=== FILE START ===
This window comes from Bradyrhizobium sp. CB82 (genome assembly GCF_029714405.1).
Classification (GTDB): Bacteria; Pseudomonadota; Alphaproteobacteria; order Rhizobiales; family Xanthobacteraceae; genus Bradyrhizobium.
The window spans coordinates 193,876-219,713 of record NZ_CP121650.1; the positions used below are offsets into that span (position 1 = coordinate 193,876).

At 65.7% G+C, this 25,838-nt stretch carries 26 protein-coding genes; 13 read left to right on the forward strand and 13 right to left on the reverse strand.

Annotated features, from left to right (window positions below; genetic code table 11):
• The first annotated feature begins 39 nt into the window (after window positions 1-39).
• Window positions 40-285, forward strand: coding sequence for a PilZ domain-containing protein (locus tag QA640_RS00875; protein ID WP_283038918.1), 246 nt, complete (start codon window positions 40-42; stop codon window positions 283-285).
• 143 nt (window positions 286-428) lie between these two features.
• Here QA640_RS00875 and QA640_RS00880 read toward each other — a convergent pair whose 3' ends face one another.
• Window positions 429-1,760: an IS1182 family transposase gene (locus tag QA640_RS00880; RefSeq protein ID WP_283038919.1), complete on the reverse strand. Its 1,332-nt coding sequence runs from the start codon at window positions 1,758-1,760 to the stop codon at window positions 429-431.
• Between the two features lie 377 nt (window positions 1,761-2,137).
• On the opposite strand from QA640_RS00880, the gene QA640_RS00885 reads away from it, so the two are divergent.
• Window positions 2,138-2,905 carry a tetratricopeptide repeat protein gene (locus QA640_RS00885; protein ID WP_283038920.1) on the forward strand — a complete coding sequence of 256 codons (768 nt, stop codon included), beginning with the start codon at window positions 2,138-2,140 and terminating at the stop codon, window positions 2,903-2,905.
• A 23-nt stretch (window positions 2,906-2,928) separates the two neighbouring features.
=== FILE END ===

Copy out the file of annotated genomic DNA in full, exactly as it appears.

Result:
This window comes from Bradyrhizobium sp. CB82 (genome assembly GCF_029714405.1).
Classification (GTDB): Bacteria; Pseudomonadota; Alphaproteobacteria; order Rhizobiales; family Xanthobacteraceae; genus Bradyrhizobium.
The window spans coordinates 193,876-219,713 of record NZ_CP121650.1; the positions used below are offsets into that span (position 1 = coordinate 193,876).

At 65.7% G+C, this 25,838-nt stretch carries 26 protein-coding genes; 13 read left to right on the forward strand and 13 right to left on the reverse strand.

Annotated features, from left to right (window positions below; genetic code table 11):
• The first annotated feature begins 39 nt into the window (after window positions 1-39).
• Window positions 40-285, forward strand: coding sequence for a PilZ domain-containing protein (locus tag QA640_RS00875; protein ID WP_283038918.1), 246 nt, complete (start codon window positions 40-42; stop codon window positions 283-285).
• 143 nt (window positions 286-428) lie between these two features.
• Here QA640_RS00875 and QA640_RS00880 read toward each other — a convergent pair whose 3' ends face one another.
• Window positions 429-1,760: an IS1182 family transposase gene (locus tag QA640_RS00880; RefSeq protein ID WP_283038919.1), complete on the reverse strand. Its 1,332-nt coding sequence runs from the start codon at window positions 1,758-1,760 to the stop codon at window positions 429-431.
• Between the two features lie 377 nt (window positions 1,761-2,137).
• On the opposite strand from QA640_RS00880, the gene QA640_RS00885 reads away from it, so the two are divergent.
• Window positions 2,138-2,905 carry a tetratricopeptide repeat protein gene (locus QA640_RS00885; protein ID WP_283038920.1) on the forward strand — a complete coding sequence of 256 codons (768 nt, stop codon included), beginning with the start codon at window positions 2,138-2,140 and terminating at the stop codon, window positions 2,903-2,905.
• A 23-nt stretch (window positions 2,906-2,928) separates the two neighbouring features.